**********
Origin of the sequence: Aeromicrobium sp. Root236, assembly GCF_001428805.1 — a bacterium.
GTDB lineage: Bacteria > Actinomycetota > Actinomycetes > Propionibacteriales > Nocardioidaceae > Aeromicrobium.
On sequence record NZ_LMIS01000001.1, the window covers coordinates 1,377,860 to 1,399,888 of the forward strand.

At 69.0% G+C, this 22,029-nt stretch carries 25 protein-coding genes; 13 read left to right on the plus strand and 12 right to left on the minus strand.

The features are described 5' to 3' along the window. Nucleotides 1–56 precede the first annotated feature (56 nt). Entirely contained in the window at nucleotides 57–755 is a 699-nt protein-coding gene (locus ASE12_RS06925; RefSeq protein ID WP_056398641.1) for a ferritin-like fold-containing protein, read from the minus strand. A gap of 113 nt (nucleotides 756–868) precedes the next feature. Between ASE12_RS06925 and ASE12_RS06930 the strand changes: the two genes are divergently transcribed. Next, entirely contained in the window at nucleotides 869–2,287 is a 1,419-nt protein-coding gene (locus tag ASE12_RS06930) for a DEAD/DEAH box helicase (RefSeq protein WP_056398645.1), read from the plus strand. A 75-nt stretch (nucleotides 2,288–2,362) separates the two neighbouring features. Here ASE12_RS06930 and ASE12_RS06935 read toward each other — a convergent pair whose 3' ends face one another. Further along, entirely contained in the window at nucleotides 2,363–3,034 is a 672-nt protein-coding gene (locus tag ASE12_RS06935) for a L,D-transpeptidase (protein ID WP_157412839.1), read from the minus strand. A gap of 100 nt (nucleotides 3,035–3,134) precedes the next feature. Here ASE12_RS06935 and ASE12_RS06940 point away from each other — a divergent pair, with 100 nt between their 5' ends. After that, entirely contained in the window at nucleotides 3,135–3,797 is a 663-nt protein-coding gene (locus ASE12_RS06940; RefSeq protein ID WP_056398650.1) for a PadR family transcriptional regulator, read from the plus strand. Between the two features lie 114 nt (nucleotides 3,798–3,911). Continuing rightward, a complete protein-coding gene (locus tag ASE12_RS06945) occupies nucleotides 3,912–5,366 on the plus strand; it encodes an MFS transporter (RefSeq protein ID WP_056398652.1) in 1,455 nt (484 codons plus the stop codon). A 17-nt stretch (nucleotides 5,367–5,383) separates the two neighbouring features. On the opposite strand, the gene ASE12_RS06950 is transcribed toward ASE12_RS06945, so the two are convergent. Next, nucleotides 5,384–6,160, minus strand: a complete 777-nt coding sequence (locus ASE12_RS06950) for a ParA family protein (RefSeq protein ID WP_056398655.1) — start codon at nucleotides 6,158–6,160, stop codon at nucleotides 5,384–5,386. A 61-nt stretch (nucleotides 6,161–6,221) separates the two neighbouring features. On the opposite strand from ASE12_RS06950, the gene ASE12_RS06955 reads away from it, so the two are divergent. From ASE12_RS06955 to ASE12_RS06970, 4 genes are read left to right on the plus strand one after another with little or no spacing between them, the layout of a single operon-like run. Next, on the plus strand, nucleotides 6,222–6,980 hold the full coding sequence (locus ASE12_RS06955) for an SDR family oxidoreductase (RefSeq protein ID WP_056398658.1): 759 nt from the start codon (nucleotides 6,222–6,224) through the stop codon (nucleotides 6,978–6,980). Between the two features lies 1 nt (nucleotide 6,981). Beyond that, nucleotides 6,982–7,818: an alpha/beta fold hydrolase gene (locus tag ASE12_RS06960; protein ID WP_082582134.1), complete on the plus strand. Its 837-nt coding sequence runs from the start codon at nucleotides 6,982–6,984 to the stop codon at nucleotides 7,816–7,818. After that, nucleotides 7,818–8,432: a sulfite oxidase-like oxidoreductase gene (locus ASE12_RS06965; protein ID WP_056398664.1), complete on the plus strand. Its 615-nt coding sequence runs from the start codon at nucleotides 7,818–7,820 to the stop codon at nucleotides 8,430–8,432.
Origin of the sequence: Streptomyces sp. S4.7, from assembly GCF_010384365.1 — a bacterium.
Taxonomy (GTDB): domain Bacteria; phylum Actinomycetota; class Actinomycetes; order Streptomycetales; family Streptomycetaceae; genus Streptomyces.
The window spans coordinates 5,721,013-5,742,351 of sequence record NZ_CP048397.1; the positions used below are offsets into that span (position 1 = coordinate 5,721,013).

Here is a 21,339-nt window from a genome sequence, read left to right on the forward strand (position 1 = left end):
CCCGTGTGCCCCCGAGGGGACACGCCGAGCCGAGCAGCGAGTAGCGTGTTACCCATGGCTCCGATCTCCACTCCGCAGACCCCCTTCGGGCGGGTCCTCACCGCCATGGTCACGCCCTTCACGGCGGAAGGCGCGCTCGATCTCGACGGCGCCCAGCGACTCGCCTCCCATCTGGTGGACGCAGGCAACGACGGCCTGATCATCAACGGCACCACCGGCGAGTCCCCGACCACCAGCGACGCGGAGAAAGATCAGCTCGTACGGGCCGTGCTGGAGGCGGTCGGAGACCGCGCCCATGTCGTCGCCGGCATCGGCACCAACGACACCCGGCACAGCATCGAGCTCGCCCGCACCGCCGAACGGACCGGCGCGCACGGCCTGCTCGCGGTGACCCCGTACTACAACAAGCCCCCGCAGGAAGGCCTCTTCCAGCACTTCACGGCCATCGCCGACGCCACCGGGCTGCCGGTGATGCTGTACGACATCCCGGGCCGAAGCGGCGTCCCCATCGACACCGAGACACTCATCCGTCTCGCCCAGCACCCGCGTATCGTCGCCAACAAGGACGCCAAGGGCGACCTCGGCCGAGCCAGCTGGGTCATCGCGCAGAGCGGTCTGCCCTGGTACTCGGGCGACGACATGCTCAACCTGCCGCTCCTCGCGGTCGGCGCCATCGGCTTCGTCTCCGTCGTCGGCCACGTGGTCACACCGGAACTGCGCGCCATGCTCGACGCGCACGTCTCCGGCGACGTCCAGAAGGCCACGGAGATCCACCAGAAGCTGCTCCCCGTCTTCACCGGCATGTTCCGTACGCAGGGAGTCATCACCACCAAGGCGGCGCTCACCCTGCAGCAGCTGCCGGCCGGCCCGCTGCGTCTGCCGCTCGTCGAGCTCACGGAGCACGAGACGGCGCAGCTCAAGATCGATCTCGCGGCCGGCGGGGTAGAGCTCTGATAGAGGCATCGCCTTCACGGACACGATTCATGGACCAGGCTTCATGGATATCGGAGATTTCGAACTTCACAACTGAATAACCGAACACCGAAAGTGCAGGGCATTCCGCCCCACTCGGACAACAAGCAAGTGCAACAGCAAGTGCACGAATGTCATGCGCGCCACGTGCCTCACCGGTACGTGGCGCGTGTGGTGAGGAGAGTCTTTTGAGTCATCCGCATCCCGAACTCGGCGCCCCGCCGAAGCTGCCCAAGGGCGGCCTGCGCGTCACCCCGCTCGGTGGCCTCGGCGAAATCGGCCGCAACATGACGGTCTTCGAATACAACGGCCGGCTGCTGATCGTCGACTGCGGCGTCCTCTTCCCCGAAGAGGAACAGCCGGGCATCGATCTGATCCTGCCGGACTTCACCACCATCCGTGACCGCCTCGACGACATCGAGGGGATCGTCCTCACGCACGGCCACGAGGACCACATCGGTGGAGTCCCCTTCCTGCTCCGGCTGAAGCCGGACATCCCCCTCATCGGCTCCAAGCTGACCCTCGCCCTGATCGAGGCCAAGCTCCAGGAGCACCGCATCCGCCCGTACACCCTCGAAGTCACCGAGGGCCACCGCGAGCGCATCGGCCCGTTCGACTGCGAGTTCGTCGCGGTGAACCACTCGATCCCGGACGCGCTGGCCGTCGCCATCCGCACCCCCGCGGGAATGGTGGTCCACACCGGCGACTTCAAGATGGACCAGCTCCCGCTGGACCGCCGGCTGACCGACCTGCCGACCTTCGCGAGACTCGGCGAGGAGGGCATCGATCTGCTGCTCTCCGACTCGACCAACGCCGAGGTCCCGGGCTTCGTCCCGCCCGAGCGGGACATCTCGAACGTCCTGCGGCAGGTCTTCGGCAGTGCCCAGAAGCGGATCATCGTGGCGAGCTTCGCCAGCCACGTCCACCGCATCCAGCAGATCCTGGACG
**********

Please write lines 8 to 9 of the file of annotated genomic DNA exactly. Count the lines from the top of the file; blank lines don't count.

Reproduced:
The window spans coordinates 5,721,013-5,742,351 of sequence record NZ_CP048397.1; the positions used below are offsets into that span (position 1 = coordinate 5,721,013).

Here is a 21,339-nt window from a genome sequence, read left to right on the forward strand (position 1 = left end):